One of the hardest parts about photographing wildlife is learning how to use a long lens. There’s a lot of little things you have to get used to with that big lens.
One of those is simply learning how to quickly locate your subject in the viewfinder. With such a long lens (around 400mm or greater), you have such a small field of view that it becomes hard to locate your subject.
Being able to locate your subject quickly is important because you usually only have a second or two to take a shot. This is something I learned pretty quick when I went to photograph hawks with my dad a few weeks ago.
Well, I’ve thought of a little exercise that will help you get used to locating your subjects through that long lens–and it involves three bananas. And, don’t worry: I’m not gonna tell you to use the bananas as bait!
Here’s how the exercise works:
( 1 ) Place the bananas far away from each other in a large room. Here’s an example setup (bananas are circled in red):
( 2 ) Stand where you can see all the bananas in front of or to the side of you.
( 3 ) Randomly pick a banana, and try to find it as quickly as possible through your viewfinder. It’ll also help if you try to focus on the banana too, but the main thing to practice here is simply finding the banana.
( 4 ) Continue to randomly pick and locate the bananas through your viewfinder, until your arms fall off (just kidding: you might want to stop a few minutes before that happens)
Locating subjects through a long lens is mostly about hand-eye coordination, so this exercise will help improve these skills. I’ve been doing this for about 15 minutes a day for the last couple of weeks and have definitely noticed an improvement.
It’s kind of like learning to play the guitar. At first, it’s really hard to move between the strings and hit the one you want, but with a little practice you get used to where those strings are and can instantly locate each one of them.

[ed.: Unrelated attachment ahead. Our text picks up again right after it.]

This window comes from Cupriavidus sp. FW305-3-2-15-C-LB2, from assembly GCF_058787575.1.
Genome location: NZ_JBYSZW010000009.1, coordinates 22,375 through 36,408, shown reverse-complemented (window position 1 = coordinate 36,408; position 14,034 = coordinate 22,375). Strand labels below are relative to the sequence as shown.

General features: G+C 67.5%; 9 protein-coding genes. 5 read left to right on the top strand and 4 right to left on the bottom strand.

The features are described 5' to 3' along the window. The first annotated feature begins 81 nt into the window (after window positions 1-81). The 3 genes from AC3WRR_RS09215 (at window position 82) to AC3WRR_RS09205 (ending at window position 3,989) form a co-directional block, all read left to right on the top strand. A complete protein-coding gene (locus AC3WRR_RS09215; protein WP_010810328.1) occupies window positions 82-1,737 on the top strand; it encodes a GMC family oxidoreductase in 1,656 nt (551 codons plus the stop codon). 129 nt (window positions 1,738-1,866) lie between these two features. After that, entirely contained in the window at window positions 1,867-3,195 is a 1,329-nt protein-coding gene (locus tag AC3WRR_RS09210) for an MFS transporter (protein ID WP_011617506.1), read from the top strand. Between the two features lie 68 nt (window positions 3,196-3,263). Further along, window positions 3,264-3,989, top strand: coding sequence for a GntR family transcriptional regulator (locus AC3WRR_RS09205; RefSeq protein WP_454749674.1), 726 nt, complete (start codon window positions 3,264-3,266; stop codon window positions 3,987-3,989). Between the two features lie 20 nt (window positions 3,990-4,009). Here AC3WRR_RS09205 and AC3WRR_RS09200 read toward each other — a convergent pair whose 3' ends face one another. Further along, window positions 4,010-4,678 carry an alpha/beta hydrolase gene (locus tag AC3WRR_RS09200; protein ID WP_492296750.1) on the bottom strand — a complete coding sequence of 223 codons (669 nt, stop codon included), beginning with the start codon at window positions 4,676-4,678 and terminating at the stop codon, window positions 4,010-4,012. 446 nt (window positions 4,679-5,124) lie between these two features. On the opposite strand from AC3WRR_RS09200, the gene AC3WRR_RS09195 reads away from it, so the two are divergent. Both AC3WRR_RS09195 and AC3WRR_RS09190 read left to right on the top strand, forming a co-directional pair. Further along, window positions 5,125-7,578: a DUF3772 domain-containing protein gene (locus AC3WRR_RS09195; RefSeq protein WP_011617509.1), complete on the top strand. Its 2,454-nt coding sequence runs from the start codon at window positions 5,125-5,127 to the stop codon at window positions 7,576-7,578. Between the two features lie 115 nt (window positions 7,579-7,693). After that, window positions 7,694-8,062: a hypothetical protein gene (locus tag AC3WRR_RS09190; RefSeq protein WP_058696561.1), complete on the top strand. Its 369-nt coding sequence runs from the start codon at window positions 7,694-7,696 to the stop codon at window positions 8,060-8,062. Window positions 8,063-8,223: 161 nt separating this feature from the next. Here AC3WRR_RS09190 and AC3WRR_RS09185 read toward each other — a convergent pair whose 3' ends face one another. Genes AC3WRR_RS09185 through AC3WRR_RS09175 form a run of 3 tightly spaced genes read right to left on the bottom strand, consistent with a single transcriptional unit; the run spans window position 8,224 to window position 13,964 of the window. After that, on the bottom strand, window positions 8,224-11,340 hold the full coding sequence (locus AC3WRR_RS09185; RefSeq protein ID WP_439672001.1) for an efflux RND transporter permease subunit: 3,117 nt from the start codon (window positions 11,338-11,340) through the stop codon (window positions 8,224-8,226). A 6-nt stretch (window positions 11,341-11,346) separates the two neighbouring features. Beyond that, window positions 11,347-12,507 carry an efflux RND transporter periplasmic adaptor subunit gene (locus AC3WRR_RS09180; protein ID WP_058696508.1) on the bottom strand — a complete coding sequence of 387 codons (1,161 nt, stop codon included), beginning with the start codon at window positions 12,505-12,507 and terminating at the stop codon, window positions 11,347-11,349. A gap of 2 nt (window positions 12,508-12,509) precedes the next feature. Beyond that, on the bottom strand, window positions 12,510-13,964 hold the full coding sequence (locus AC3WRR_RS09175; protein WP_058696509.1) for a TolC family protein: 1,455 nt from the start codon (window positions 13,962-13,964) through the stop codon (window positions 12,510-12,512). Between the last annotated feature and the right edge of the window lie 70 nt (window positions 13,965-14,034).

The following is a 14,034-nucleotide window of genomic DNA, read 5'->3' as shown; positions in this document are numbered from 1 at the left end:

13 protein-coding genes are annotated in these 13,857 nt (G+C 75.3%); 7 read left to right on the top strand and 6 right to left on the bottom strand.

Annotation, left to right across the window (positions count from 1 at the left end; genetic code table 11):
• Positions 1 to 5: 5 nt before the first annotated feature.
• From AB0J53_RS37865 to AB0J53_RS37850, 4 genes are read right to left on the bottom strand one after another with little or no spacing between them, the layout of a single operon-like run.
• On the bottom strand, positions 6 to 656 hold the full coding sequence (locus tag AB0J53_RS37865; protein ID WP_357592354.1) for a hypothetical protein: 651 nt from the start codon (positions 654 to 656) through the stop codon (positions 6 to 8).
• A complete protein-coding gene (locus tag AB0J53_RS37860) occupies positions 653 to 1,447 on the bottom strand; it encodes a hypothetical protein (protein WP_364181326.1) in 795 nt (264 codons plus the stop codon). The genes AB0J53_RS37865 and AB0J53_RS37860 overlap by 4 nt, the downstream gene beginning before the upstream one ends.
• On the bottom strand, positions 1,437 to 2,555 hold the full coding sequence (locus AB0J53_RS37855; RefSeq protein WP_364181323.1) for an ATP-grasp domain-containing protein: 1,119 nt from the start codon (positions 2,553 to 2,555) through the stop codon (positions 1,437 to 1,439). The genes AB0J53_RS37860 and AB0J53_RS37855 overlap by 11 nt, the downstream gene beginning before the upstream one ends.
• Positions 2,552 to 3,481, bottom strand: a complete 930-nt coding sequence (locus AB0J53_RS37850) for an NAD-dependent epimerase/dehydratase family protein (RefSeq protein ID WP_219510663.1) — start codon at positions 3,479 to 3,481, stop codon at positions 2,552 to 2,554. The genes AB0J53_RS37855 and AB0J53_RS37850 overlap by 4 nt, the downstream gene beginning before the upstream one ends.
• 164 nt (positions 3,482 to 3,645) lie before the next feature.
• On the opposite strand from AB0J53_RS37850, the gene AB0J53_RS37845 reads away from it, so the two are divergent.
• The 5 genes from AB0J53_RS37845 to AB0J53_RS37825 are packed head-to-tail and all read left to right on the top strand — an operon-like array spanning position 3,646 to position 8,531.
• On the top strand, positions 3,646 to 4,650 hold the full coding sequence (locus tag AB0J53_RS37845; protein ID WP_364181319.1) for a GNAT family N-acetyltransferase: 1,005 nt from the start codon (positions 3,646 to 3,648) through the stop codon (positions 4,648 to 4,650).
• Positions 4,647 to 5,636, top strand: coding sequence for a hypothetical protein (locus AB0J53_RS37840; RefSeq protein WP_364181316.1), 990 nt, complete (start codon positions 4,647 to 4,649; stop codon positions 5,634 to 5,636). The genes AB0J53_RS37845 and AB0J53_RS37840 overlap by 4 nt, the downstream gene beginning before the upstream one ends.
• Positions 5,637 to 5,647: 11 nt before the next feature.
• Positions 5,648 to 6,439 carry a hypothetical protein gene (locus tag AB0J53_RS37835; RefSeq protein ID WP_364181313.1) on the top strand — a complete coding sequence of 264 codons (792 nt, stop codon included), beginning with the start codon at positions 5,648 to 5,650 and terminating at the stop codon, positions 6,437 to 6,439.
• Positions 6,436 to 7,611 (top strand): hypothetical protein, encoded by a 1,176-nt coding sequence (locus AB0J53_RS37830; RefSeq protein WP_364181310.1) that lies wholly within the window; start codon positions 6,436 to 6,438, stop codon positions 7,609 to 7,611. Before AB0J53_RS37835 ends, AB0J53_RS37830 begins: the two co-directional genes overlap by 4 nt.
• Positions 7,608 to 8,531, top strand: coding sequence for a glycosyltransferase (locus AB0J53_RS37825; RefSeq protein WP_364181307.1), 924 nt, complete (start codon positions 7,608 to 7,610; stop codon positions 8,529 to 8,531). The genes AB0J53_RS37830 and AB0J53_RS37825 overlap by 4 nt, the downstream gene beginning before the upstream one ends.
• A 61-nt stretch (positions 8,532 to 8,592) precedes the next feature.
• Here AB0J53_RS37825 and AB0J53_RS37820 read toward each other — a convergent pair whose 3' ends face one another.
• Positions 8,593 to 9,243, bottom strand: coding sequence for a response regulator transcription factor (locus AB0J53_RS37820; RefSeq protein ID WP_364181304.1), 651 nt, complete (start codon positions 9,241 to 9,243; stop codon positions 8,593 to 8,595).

Of course, you don’t have to use bananas for this exercise. I just used them as an example, and to make the title of this post interesting. You can use any objects you have available. The important part is that you pick them randomly, and that you try to increase your speed in finding them through the viewfinder.
Practicing this kind of stuff at home will help you locate your subject when it really matters: when you’re out on the trail and have just a few seconds to respond. Whether or not you can locate your subject quickly will often determine if you get a shot or not.
What other methods do you have?
If you’ve discovered another method or exercise that helps you quickly locate subjects through a long lens, please share it by leaving a comment below. Thanks!
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About the Author: Steve Berardi is a naturalist, photographer, computer scientist, and founder of PhotoNaturalist. You can usually find him hiking in the beautiful mountains and deserts of Southern California.